SecurityTube, Wireless Lan Security Megaprimer notes: part 9 (Hotspot attack basics)

Vivek’s video is here.

Vivek shows you how to setup a fake software access point and force existing clients to connect to it in preference to the original access point. From this point a number of attacks could be launched, including man-in-the-middle attacks. These attacks are not discussed in detail here.

Wireless hotspots are usually Open Auth, sometimes have MAC filtering, no encryption (can’t really work here). May have application layer authentication (login portal).


* Create an “evil twin”:
* Same ESSID
* Same BSSID (optional)

* Use de-auth to break client connections

* If our “evil” network has higher strength, then client will connect to it preferentially.

* Further attack options then exist. (metasploit the client, man in the middle)

0. Locate your target network with airodump. (For the lab setup an AP with no encryption, in the examples it’s called SecurityTube)

1. Use airbase-ng to create an access point.

iwconfig wlan0 channel NN # can be any channel
airbase-ng -a AA:AA:AA:AA:AA:AA -e SecurityTube mon0

This access point has 2 interfaces. One is mon0, the wireless interface.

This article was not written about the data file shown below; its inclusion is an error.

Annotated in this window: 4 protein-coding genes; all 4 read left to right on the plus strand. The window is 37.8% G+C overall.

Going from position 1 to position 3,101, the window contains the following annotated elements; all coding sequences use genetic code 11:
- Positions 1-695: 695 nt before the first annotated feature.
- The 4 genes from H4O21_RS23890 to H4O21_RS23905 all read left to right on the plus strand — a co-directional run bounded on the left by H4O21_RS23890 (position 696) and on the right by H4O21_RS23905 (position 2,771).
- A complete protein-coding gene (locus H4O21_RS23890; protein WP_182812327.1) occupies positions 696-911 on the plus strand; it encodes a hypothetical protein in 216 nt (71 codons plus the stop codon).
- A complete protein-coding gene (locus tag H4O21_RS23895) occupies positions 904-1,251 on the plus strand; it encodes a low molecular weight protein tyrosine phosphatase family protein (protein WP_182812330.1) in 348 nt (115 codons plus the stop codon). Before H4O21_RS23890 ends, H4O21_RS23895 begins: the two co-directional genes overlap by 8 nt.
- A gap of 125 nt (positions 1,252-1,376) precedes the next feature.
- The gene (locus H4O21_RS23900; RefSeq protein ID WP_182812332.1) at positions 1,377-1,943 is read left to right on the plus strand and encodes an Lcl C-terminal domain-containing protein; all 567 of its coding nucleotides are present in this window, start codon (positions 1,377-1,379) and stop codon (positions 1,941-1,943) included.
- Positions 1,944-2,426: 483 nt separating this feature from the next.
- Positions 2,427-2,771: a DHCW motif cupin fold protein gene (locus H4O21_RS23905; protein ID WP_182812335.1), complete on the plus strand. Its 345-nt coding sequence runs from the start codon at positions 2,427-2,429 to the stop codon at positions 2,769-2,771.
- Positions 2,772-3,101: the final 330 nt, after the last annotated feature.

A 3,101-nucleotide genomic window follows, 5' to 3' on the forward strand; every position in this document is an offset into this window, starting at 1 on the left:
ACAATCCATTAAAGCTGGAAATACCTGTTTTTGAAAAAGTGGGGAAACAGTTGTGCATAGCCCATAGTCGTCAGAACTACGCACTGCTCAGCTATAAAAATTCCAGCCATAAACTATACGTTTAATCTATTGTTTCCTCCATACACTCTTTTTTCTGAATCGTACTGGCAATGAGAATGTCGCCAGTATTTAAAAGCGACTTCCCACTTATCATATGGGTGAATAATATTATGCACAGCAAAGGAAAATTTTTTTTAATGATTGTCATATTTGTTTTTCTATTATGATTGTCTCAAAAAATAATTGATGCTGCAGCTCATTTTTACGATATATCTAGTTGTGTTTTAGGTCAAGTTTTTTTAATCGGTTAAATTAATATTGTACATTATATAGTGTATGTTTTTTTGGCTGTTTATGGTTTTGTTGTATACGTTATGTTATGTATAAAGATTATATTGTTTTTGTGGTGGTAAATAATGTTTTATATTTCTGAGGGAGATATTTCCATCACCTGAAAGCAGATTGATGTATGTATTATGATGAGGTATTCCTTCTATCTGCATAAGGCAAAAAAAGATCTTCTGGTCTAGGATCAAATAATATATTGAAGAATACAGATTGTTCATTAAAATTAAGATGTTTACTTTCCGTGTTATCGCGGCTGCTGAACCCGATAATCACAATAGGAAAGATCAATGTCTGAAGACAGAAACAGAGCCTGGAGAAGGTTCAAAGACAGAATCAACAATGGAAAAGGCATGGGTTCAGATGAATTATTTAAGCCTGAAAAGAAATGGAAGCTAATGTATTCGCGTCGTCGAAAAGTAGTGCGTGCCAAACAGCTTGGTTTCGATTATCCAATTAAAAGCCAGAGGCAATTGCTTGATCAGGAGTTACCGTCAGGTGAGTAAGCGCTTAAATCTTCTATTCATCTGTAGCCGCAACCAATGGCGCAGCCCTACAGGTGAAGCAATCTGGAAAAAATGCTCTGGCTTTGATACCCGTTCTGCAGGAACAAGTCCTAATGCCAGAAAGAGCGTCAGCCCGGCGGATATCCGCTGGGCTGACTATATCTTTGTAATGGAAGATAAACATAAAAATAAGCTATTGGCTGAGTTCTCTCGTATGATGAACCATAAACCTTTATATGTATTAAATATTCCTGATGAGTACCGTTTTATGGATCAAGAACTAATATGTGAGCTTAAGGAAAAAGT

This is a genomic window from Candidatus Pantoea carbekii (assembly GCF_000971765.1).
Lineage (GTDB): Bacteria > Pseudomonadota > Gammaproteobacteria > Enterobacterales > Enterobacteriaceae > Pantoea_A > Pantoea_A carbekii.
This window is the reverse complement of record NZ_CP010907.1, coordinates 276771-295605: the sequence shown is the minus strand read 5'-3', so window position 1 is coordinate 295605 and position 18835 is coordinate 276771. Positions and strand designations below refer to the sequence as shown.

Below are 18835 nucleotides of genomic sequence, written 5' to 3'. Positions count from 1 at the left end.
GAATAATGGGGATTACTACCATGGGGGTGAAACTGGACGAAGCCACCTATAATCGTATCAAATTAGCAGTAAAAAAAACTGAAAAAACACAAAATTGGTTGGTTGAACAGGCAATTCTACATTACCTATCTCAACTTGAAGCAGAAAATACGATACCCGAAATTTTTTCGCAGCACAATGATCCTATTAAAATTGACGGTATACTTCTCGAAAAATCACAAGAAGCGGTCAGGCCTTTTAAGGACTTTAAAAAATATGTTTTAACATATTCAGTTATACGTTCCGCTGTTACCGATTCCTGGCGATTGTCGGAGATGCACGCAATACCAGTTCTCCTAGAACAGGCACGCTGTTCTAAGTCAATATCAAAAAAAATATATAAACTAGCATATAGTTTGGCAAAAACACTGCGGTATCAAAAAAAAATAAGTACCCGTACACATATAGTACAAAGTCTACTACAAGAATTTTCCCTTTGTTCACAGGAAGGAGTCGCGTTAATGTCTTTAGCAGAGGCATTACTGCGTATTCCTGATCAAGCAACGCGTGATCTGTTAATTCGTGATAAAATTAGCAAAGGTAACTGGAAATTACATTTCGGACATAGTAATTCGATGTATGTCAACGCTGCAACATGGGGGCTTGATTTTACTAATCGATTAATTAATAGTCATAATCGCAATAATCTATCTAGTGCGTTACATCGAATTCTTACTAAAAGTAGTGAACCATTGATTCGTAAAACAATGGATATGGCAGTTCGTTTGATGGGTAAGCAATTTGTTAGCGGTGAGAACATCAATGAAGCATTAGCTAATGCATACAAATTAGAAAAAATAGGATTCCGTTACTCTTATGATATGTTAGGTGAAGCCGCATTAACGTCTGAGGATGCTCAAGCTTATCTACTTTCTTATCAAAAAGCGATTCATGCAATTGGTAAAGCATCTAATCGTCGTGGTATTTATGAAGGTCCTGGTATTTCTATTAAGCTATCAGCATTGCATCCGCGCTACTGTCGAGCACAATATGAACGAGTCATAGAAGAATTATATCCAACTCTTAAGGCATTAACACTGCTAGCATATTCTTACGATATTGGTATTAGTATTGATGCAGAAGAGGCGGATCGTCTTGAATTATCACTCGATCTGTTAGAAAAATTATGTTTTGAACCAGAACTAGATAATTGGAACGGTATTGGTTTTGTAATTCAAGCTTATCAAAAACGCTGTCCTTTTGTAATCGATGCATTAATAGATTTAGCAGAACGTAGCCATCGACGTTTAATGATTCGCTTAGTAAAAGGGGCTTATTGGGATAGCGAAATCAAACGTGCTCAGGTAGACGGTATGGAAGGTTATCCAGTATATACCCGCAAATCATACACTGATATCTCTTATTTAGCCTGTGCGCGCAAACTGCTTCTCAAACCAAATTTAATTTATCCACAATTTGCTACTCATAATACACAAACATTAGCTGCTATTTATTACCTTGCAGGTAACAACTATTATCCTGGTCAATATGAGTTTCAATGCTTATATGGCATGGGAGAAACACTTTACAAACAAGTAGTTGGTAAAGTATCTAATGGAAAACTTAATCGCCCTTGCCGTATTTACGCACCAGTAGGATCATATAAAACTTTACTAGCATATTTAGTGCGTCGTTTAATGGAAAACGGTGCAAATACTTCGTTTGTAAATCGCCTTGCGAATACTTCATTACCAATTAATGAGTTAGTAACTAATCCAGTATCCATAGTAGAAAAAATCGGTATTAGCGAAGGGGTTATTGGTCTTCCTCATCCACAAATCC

airbase-ng creates a virtual network device called at0. This is the wired side of access point.

2. Bring up the virtual interface

ifconfig at0 up

That was just to test things out, kill airbase-ng.

3. Connect a client to the real access point.

4. Deauth all clients

iwconfig channel NN # same channel as REAL AP.
aireplay-ng --deauth 0 -a BSSID_OF_REAL_AP mon0 # BSSID found in airodump

Leave this running in the background.

5. Bring up airbase-ng again. In this case, we’re running airbase on the same channel (so we can send deauths in the background).

airbase-ng -a AA:AA:AA:AA:AA:AA -e SecurityTube mon0 # BSSID can be anything.

6. Try and connect your client again. Your client should connect to your soft access point.

7. Capture some data with wireshark on at0.

ifconfig at0 up #bring up at0

After a while, the client will give up trying to obtain a DHCP address.
It will assign itself an autoconfig address. You’ll see this in wireshark.
Source address will be listed as 169.x.x.x, in Vivek’s case he saw IGMP packets.

8. Assign at0 an address in this range and attempt to ping the client:

ifconfig at0 169.254.174.XX netmask up #where 169.254.174.XX is an address in the same range as the client.
ping <address found in wireshark>

You can now access the client at the IP level.